Where to go snorkelling in Oahu

Snorkelers hitting up Oahu are in for a real treat. There’s tonnes to discover from the shores of the beaches themselves, without the need for fancy boat trips and day excursions.

Snorkelers of all levels, as well as kids, can easily access the abundance of tropical sea and coral life on this island, with each beach having its own thing to offer. Expect to see lots of stunning views and topography, unique sea life populations, and everything from hustle and bustle to peaceful tranquility.

It’s worth noting that Oahu is an extremely popular tourist destination and has a huge population compared to other Hawaiian islands. For that reason, the health of the sea and coral life here isn’t as great as it is on other islands. That said, there’s still a lot to enjoy from the mountain ranges, the turquoise waters, and the great atmosphere. So here’s where you’ll find the best places to go snorkeling in Oahu!


Fish in Oahu:

  • Barracuda, Butterfly Fish, Damselfish, Coris, Cornetfish, Eels, Goatfish, Gray Drummers, Hawaiian Spinner Dolphins, Moray Eels, Needlefish, Parrotfish, Squid, Surgeonfish, Turtles, Unicorn Fish, Wrasse, and more.

Corals in Oahu:

  • Blue Rice, Cauliflower, Lobe, Mound, Thick Finger, Sandpaper Rice, and lots more.

Best places to snorkel in Oahu

Ka’ena Point State Park

Where: Western Oahu
Details: A beautiful beach that’s quieter than others in Oahu, here you can snorkel on white sand beaches with mountain views all to yourself. There aren’t as many varieties of fish here as other snorkel sites in Oahu, but there is lots of unique marine life to discover, and it’s worth it for the peace and quiet.

Information:

  • The swells on this beach may be too strong for kids and beginner snorkelers, so only hit the waves on a calm day.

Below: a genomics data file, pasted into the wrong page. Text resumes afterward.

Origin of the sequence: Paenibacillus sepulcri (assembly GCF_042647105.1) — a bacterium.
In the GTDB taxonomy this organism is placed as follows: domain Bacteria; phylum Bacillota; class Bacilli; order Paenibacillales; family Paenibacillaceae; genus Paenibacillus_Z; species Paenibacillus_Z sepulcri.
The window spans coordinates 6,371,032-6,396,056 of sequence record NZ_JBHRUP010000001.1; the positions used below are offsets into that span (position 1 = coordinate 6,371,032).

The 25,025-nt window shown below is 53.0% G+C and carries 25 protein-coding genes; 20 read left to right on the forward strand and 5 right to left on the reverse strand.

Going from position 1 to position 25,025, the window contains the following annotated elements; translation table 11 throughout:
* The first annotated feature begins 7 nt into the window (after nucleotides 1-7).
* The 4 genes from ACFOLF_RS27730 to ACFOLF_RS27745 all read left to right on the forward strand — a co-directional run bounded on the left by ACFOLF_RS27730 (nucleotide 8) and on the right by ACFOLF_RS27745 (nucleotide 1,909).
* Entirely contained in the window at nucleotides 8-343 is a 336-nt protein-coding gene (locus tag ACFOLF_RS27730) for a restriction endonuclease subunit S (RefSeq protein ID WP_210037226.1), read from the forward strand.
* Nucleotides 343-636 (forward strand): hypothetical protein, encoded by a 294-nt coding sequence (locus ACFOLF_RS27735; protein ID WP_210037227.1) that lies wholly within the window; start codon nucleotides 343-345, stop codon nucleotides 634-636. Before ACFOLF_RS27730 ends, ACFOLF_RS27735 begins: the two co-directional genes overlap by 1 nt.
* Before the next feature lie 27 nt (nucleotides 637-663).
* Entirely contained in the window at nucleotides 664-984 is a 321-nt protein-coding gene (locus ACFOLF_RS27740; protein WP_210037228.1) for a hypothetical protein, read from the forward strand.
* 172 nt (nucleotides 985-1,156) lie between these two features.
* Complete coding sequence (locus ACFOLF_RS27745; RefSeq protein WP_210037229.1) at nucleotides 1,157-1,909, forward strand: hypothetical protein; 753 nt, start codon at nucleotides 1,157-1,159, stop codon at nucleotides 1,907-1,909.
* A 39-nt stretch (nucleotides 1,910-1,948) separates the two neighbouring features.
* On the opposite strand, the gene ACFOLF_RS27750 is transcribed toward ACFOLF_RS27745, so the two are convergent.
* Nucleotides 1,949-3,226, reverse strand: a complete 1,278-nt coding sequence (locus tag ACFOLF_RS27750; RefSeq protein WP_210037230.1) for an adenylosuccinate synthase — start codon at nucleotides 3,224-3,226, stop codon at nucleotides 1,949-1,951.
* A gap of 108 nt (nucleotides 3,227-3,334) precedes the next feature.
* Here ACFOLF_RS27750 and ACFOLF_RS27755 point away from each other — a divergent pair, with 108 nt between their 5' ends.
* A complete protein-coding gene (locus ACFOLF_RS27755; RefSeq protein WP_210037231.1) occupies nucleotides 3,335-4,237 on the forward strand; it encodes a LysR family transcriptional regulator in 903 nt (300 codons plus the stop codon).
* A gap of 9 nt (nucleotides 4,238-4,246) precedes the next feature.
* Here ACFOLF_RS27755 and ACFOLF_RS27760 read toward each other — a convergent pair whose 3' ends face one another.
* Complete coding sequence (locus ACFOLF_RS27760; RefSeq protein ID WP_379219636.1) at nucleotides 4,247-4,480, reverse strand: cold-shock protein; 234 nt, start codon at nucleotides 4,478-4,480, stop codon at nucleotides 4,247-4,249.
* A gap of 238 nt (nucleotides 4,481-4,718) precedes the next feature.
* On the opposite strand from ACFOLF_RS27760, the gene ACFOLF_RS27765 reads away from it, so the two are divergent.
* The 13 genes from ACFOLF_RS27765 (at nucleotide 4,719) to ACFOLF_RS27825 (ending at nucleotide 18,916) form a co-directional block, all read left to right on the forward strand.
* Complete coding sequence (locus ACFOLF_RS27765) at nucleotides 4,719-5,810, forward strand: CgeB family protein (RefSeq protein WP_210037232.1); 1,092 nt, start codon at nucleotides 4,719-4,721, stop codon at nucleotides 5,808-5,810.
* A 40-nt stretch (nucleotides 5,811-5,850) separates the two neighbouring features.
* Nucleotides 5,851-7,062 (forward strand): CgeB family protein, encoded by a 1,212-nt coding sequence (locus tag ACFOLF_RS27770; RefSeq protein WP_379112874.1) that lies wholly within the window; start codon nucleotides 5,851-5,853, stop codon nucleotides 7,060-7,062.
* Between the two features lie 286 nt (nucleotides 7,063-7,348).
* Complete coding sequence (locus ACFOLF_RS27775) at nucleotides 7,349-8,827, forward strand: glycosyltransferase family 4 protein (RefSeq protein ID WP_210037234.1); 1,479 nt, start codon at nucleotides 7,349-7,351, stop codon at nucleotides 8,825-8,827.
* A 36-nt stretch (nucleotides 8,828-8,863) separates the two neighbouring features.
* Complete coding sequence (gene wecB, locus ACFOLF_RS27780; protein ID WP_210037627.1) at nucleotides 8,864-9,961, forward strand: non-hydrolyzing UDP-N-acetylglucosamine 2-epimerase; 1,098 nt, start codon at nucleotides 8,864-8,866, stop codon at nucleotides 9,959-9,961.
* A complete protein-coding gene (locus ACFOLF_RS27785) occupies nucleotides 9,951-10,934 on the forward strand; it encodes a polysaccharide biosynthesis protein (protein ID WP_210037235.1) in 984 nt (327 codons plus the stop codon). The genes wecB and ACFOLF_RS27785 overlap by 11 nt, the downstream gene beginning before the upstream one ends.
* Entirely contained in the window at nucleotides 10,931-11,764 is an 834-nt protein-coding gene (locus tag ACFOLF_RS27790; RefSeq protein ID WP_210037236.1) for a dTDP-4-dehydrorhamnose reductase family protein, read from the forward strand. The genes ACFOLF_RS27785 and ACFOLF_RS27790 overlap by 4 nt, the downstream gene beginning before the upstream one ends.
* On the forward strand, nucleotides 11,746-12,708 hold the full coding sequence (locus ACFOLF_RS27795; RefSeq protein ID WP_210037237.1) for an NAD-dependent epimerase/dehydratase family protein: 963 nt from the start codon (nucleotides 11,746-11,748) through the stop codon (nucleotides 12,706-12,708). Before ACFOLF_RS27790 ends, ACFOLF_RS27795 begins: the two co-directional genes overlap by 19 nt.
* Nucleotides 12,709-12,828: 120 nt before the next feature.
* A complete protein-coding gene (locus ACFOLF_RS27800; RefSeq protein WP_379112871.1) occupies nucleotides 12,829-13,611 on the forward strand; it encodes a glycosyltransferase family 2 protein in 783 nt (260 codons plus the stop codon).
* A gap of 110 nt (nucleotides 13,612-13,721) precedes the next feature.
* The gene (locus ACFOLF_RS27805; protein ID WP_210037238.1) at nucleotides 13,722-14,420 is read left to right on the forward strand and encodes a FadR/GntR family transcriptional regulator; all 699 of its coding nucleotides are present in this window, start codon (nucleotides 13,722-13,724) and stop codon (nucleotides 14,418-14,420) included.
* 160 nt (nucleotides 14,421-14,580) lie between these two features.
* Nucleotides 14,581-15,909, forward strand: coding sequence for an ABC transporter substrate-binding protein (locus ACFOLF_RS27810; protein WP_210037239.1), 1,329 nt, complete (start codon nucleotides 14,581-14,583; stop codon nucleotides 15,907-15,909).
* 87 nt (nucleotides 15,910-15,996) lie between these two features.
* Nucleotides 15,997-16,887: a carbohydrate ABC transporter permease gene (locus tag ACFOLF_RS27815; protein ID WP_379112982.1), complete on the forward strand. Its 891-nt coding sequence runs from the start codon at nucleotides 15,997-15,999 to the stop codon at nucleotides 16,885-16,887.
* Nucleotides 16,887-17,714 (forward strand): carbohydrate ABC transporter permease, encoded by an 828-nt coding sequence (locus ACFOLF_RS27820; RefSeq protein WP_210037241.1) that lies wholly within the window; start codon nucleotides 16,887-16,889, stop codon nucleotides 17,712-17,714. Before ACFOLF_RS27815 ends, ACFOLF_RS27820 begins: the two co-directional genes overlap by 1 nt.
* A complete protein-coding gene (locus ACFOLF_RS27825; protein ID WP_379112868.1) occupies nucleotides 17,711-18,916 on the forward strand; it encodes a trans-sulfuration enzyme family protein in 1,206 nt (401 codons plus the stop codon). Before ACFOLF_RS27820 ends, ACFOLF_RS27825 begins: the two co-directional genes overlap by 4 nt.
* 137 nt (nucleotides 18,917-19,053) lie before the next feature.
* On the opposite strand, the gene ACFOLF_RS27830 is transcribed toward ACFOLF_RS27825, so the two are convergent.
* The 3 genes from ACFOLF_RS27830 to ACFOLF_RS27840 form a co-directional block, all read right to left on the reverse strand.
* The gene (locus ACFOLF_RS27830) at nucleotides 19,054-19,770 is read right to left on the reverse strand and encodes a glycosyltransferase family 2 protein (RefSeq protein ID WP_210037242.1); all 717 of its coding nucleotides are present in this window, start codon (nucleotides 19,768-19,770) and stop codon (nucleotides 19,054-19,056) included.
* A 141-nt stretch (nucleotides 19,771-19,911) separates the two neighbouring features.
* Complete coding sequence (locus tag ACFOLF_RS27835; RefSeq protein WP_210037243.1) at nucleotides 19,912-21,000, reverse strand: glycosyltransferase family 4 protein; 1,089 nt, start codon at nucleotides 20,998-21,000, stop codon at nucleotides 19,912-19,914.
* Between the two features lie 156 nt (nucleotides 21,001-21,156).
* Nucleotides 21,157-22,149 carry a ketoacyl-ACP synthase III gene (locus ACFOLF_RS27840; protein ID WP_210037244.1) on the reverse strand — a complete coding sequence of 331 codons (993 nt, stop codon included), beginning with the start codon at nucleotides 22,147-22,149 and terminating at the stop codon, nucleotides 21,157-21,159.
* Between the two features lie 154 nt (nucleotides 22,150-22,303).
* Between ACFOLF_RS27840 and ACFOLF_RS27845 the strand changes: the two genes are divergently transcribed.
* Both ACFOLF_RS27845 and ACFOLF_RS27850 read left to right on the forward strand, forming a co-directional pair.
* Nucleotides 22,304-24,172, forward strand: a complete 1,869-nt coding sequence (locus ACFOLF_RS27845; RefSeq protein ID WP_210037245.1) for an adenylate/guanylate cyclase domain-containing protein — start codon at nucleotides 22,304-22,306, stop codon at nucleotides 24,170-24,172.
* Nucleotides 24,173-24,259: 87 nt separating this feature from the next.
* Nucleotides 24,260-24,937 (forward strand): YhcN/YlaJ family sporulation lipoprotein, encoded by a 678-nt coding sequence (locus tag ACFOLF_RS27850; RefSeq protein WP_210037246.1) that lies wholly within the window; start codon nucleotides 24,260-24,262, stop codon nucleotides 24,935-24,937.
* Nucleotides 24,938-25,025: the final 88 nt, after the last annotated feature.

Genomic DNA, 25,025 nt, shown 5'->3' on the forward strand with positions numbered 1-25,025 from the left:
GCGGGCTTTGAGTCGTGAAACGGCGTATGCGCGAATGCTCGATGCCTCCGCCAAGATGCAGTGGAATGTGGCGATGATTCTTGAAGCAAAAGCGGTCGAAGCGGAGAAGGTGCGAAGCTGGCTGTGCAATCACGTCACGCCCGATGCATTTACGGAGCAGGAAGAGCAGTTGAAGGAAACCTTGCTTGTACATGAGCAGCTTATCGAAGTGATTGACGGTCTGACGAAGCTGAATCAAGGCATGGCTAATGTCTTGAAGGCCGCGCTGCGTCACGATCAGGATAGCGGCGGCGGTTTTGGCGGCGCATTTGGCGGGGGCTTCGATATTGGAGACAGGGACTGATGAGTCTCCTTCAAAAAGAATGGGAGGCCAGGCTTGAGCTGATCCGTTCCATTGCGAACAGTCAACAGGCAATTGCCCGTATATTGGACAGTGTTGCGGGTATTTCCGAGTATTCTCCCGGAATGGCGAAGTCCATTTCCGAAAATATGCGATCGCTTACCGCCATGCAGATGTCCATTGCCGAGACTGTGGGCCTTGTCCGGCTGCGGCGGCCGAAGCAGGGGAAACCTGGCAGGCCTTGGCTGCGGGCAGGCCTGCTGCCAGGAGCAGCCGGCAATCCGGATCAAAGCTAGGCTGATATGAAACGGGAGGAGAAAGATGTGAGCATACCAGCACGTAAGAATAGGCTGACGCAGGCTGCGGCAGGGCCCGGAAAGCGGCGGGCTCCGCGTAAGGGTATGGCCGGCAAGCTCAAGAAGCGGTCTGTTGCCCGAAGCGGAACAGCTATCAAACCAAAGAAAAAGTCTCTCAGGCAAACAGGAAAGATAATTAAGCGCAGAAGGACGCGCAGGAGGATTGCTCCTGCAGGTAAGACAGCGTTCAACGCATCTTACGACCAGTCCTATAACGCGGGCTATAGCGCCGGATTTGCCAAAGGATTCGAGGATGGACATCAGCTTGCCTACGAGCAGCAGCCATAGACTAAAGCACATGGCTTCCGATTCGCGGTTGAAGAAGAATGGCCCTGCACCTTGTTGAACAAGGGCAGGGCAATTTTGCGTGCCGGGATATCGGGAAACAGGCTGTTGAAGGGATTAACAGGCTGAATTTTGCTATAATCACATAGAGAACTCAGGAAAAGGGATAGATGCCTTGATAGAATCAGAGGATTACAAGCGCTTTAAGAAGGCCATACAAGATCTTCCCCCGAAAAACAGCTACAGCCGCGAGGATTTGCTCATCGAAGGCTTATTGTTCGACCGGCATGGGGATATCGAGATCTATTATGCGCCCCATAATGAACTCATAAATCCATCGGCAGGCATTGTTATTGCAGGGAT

Facilities:

  • Showers, bathrooms, and lifeguards on-site.

Kahe Point

Where: Kapolei
Details: Crystal clear blue waters with some of the best visibility in Oahu, Kahe Point is home of Oahu’s largest fish populations. The waters here are warmer than out in the open ocean thanks to a nearby electric plant, attracting unique sea life that makes for great snorkeling. Protip: Kahe Point is a resting ground for Hawaiian spinner dolphins. That’s right, dolphins! Keep an eye out for these beauties resting in the calm waters with their young.

Information:

  • This snorkel site isn’t recommended for children or beginners as it requires a bit of swimming and the waves and currents can be difficult.

Hanauma Bay

Where: Waikiki
Details: This is one of the world’s most visited snorkeling spots with over 3,000 visitors a day! If you don’t mind sharing the water with thousands of other snorkelers (and fish), Hanauma Bay is definitely worth a visit. There is a huge variety and lots of fish here, and they’re used to human interaction – meaning you can sneak in some good photos! The beach itself is beautiful but due to its popularity, the health of the coral life isn’t the best. If you’re after vibrant colours then this may not be the best spot, but if you want fish then this is it!

Information:

  • There is a $5 entry fee per person when entering the park (free for under 13 and Hawaiian residents with ID).
  • You can snorkel from anywhere along the beach, but try to enter from the sand as the reef can extend straight onto the beach.